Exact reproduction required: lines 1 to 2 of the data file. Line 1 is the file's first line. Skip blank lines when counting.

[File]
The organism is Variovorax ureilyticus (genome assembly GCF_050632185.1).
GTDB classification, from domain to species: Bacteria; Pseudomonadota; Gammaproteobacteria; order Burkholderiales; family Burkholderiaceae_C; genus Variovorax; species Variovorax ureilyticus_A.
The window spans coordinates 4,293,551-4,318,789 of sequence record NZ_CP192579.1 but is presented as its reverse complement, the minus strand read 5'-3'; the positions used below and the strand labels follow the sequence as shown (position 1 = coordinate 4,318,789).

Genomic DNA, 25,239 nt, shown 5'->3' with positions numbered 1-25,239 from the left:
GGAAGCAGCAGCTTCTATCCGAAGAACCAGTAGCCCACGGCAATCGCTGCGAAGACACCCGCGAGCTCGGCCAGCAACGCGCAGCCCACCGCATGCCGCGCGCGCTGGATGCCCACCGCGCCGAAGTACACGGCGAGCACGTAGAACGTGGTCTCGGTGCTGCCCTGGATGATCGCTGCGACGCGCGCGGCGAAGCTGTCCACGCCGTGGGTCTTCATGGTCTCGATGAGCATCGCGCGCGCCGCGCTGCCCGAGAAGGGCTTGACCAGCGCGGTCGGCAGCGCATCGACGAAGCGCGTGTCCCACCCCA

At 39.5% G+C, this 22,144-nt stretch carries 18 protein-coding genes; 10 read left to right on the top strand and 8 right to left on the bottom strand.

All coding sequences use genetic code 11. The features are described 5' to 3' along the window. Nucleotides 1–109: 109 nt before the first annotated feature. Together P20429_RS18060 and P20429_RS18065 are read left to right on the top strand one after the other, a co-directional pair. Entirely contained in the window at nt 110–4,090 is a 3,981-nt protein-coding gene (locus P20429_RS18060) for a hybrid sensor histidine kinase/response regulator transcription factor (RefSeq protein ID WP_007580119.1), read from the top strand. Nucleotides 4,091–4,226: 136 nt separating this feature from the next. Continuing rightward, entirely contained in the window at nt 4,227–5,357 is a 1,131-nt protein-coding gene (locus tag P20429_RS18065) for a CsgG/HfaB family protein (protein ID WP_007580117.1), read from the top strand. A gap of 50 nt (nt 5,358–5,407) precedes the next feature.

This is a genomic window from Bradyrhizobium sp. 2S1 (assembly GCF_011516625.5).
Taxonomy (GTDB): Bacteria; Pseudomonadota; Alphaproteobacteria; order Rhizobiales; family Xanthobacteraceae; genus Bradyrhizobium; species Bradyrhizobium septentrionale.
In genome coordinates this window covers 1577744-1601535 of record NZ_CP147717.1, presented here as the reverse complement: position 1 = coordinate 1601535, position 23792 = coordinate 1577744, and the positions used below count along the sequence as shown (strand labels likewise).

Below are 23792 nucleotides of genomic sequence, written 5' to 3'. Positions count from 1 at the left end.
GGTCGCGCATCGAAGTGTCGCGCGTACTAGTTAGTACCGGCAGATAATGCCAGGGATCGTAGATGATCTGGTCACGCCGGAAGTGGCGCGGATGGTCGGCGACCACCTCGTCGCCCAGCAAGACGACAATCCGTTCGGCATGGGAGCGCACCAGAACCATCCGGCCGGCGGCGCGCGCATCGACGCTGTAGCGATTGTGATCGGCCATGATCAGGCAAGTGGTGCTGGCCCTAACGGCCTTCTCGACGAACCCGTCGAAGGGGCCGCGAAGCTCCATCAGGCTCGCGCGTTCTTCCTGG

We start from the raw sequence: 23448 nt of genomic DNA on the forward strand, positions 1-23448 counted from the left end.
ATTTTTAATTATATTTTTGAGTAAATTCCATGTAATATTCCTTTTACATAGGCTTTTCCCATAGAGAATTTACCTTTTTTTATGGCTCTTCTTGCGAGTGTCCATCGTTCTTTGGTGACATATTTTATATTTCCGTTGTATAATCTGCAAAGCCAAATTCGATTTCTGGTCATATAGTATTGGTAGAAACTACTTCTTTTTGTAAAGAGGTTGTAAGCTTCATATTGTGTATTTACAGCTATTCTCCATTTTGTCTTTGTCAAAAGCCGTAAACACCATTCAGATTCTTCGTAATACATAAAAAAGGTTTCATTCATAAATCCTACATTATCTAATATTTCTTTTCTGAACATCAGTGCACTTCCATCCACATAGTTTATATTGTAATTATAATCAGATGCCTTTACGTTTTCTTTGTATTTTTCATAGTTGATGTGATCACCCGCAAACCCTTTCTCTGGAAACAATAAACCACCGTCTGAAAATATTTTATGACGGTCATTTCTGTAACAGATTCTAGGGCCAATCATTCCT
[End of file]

The organism is Variovorax ureilyticus (genome assembly GCF_050632185.1).
GTDB classification, from domain to species: Bacteria; Pseudomonadota; Gammaproteobacteria; order Burkholderiales; family Burkholderiaceae_C; genus Variovorax; species Variovorax ureilyticus_A.